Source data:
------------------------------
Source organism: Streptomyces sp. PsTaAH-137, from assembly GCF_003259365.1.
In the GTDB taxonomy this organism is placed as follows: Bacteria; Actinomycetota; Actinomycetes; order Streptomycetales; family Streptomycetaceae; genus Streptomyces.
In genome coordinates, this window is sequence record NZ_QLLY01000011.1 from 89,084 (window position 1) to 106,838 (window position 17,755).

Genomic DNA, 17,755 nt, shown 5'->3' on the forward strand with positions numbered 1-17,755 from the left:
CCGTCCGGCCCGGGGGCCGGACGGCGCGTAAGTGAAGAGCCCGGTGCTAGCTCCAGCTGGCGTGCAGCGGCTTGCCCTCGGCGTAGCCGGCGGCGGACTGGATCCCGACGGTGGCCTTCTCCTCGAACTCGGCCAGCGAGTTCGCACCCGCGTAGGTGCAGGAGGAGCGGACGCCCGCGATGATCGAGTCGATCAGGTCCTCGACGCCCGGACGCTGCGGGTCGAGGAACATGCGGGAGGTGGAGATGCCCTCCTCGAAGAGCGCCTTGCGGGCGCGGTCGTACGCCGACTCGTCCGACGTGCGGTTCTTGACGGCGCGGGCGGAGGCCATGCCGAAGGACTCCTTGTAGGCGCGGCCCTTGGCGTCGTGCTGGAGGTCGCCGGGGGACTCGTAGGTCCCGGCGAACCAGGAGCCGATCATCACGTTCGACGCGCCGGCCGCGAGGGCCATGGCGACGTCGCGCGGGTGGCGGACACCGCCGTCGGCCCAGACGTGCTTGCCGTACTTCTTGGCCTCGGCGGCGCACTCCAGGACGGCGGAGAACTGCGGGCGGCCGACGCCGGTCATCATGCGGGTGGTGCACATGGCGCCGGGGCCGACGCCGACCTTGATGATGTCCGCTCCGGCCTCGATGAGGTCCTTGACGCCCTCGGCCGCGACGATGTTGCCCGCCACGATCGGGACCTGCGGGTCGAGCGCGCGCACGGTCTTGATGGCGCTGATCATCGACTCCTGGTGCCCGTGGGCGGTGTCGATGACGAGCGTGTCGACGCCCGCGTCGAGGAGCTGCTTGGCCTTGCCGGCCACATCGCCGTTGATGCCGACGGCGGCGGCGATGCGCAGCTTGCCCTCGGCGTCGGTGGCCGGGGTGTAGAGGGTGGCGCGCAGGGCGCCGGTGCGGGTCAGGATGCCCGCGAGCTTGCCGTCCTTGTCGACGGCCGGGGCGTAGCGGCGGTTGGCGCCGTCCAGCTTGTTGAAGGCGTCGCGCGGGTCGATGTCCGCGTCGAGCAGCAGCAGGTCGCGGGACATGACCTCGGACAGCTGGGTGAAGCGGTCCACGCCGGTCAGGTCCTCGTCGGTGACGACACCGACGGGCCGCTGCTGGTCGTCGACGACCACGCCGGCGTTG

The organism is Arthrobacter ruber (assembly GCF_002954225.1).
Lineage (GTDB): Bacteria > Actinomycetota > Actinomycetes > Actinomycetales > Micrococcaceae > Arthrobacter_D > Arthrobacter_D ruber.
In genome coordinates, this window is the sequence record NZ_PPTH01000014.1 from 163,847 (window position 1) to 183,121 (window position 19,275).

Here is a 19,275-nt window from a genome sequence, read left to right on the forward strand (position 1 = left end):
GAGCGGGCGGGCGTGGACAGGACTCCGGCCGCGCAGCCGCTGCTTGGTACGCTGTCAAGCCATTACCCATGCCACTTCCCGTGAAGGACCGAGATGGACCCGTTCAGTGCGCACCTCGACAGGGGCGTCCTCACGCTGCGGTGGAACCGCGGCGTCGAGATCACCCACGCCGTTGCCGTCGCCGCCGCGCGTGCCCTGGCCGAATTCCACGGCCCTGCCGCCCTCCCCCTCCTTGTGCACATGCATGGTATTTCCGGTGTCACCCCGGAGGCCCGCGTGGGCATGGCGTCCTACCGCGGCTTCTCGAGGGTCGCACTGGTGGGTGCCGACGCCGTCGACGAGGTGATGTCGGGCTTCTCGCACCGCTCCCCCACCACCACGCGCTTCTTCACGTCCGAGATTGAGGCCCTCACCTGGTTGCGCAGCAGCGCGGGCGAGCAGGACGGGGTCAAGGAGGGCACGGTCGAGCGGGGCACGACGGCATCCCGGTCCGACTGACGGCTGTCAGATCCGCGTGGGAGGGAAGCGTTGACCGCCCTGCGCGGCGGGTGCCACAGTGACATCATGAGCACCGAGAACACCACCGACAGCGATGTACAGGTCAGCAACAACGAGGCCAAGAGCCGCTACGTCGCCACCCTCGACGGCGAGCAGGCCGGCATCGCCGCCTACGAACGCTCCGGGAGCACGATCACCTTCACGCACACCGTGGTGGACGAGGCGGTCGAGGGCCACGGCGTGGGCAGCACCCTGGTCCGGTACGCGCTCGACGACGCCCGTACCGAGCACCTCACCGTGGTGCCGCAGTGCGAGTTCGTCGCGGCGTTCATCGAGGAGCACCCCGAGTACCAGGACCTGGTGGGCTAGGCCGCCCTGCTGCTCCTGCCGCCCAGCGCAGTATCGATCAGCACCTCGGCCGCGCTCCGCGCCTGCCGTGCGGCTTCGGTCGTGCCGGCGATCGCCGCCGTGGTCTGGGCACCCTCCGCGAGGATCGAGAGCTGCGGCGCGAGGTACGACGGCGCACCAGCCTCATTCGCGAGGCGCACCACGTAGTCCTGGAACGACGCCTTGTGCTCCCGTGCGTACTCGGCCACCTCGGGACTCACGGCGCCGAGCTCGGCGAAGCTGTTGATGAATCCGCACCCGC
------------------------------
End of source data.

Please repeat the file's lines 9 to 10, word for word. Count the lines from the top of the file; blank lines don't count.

Here is a 19,275-nt window from a genome sequence, read left to right on the forward strand (position 1 = left end):
GAGCGGGCGGGCGTGGACAGGACTCCGGCCGCGCAGCCGCTGCTTGGTACGCTGTCAAGCCATTACCCATGCCACTTCCCGTGAAGGACCGAGATGGACCCGTTCAGTGCGCACCTCGACAGGGGCGTCCTCACGCTGCGGTGGAACCGCGGCGTCGAGATCACCCACGCCGTTGCCGTCGCCGCCGCGCGTGCCCTGGCCGAATTCCACGGCCCTGCCGCCCTCCCCCTCCTTGTGCACATGCATGGTATTTCCGGTGTCACCCCGGAGGCCCGCGTGGGCATGGCGTCCTACCGCGGCTTCTCGAGGGTCGCACTGGTGGGTGCCGACGCCGTCGACGAGGTGATGTCGGGCTTCTCGCACCGCTCCCCCACCACCACGCGCTTCTTCACGTCCGAGATTGAGGCCCTCACCTGGTTGCGCAGCAGCGCGGGCGAGCAGGACGGGGTCAAGGAGGGCACGGTCGAGCGGGGCACGACGGCATCCCGGTCCGACTGACGGCTGTCAGATCCGCGTGGGAGGGAAGCGTTGACCGCCCTGCGCGGCGGGTGCCACAGTGACATCATGAGCACCGAGAACACCACCGACAGCGATGTACAGGTCAGCAACAACGAGGCCAAGAGCCGCTACGTCGCCACCCTCGACGGCGAGCAGGCCGGCATCGCCGCCTACGAACGCTCCGGGAGCACGATCACCTTCACGCACACCGTGGTGGACGAGGCGGTCGAGGGCCACGGCGTGGGCAGCACCCTGGTCCGGTACGCGCTCGACGACGCCCGTACCGAGCACCTCACCGTGGTGCCGCAGTGCGAGTTCGTCGCGGCGTTCATCGAGGAGCACCCCGAGTACCAGGACCTGGTGGGCTAGGCCGCCCTGCTGCTCCTGCCGCCCAGCGCAGTATCGATCAGCACCTCGGCCGCGCTCCGCGCCTGCCGTGCGGCTTCGGTCGTGCCGGCGATCGCCGCCGTGGTCTGGGCACCCTCCGCGAGGATCGAGAGCTGCGGCGCGAGGTACGACGGCGCACCAGCCTCATTCGCGAGGCGCACCACGTAGTCCTGGAACGACGCCTTGTGCTCCCGTGCGTACTCGGCCACCTCGGGACTCACGGCGCCGAGCTCGGCGAAGCTGTTGATGAATCCGCACCCGC